Here are some more older media pieces we have been featured in over the years and actually a number of my favorites. They include:
Numerous pieces that ran in the Times Herald-Record:
“Onion Industry in Doubt” 10/12/02 by Dave Richardson and photos by Tony Savino
“Life of An Onion” 9/14/03 photos by Tony Savino
“Black Dirt farmers struggle to survive” 6/21/09 by Christian Livermore and photos by John DeSanto
Also included is:
The New York Times article (10/24/07) “From New York’s Black Dirt, A Glacial Secret Told by Onions” by Matt & Ted Lee with photos by Suzanne DeChillo
The American Vegetable Grower cover story from the 9/98 issue “Crop Insurance Coming Up Short: NY Onion Growers Left Holding The Bag” by Richard Jones. This article was CRUCIAL to getting many of the changes we were able to get accomplished with the federal crop insurance program.
Two pieces that appeared in Crain’s NY Business by Lisa Fickensher, one about my $150,000 for a 50lb bag of onions on eBay and “Struggling farmers digging out of debt” with an incredible photo by Buck Ennis and Ian-Duncan Ball. This piece, along with the Jones, Lee and Livermore pieces, is one of my all-time favorites. It is a fun, well written piece.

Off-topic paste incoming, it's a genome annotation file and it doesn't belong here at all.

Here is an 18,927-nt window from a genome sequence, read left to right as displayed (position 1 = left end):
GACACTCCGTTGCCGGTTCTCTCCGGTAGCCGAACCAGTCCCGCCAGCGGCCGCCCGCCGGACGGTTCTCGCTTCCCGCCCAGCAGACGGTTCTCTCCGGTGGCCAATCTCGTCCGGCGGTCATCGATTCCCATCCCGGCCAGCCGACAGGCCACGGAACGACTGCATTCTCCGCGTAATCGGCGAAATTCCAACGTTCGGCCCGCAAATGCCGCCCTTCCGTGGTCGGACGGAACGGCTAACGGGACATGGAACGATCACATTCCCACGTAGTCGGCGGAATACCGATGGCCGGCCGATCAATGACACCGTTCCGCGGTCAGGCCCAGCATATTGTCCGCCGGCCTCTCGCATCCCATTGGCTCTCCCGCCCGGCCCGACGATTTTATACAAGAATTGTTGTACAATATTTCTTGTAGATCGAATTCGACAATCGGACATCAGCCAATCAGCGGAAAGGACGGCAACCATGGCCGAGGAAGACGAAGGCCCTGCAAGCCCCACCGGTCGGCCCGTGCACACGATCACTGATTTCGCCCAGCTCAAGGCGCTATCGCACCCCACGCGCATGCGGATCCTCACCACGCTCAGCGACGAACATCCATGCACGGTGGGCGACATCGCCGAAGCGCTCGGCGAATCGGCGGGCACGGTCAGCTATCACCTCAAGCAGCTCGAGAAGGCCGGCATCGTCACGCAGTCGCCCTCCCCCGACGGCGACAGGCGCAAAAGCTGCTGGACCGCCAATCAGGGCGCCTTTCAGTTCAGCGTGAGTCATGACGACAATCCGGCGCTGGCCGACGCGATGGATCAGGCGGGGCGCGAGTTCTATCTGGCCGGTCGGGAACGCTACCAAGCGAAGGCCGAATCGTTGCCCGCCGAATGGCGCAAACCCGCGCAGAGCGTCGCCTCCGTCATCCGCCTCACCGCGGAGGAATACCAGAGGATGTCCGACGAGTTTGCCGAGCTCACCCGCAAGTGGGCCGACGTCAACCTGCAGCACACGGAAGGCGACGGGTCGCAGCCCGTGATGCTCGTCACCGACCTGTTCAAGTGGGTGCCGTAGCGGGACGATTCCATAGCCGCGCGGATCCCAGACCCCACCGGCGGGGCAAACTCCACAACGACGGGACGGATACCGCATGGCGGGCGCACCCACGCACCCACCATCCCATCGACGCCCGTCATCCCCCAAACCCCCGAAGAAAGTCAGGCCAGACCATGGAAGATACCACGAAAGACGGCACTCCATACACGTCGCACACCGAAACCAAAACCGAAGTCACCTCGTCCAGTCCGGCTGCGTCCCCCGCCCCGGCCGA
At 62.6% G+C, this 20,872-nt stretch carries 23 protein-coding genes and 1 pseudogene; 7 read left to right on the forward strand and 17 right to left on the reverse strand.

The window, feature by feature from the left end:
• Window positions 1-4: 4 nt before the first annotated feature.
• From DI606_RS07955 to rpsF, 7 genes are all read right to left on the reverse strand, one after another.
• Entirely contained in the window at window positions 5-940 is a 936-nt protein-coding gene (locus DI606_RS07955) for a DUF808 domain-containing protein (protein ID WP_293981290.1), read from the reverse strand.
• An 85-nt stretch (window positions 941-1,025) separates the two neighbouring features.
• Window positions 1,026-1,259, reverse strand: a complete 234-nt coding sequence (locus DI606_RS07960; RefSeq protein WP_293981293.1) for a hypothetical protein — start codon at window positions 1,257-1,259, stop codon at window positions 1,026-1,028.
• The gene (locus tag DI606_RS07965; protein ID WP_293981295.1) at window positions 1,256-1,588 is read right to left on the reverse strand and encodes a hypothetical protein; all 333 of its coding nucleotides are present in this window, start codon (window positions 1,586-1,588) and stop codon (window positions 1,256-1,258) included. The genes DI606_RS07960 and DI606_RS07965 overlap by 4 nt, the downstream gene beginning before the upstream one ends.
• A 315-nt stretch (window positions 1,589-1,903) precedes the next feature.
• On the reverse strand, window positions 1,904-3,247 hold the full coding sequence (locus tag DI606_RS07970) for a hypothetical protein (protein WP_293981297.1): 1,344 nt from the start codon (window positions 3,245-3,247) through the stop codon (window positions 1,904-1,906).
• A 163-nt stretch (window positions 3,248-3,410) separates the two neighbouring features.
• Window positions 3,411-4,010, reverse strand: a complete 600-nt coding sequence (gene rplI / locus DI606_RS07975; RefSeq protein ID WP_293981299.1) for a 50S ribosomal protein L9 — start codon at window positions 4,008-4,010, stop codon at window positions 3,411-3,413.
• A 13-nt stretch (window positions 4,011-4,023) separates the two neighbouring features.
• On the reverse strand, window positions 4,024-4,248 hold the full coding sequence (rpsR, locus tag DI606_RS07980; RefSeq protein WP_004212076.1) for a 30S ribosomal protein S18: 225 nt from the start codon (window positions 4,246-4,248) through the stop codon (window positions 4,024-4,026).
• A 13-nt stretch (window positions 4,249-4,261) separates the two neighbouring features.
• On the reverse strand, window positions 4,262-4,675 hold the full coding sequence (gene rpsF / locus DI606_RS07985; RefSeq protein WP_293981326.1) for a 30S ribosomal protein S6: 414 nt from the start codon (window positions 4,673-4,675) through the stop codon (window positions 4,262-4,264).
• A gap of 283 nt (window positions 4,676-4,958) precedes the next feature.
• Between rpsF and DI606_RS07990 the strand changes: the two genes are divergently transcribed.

Finally there is an article from the Warwick Valley Dispatch on 9/1/10 by Katie Bisaro (text and photos) entitled “Senator Gillibrand Meets Local Farmers.”
As I have mentioned multiple times previously my campaign to raise funds for an editor will be featured in an upcoming episode of the new Crowd Funder Show.
What is the Crowd Funder Show and what does it mean to appear on the show? According to their website:
The Crowd Funder TV Show highlights various ideas that have been selected based on their merit for creativity, social relevance, and commercial viability. Each episode focuses the spotlight on six or seven inspiring projects and personal goals that give the viewing audience insight into the campaign, its principal, and the reason(s) why it should come to fruition. The Crowd Funder TV Show highlights various ideas that have been selected based on their merit for creativity, social relevance, and commercial viability.
What is so neat about their crowd funding method, versus Kickstarter’s, is that it is not “all or nothing.” Further, the rewards are much more exciting. Again, from their website:
Viewers can choose to support the projects they watch by contributing directly to the campaign website or by calling a toll-free number. The Crowd Funder Show rewards contributors with sponsored gift cards for the same amount of money they contribute, up to $100. Supporting people and their projects has never been easier so it’s no wonder you can’t help but feel like you’re a part of something special. The Crowd Funder TV Show is an interesting, inspiring program that highlights human ingenuity and co-operation.
When you go to my page you will see locations once can choose from for the gift card include: Sears, Best Buy, Home Depot and Toys R Us. So, if you plan on doing any shopping at any of these locations anyway you are essentially donating to my cause for free. A total win-win!
Enjoy the articles!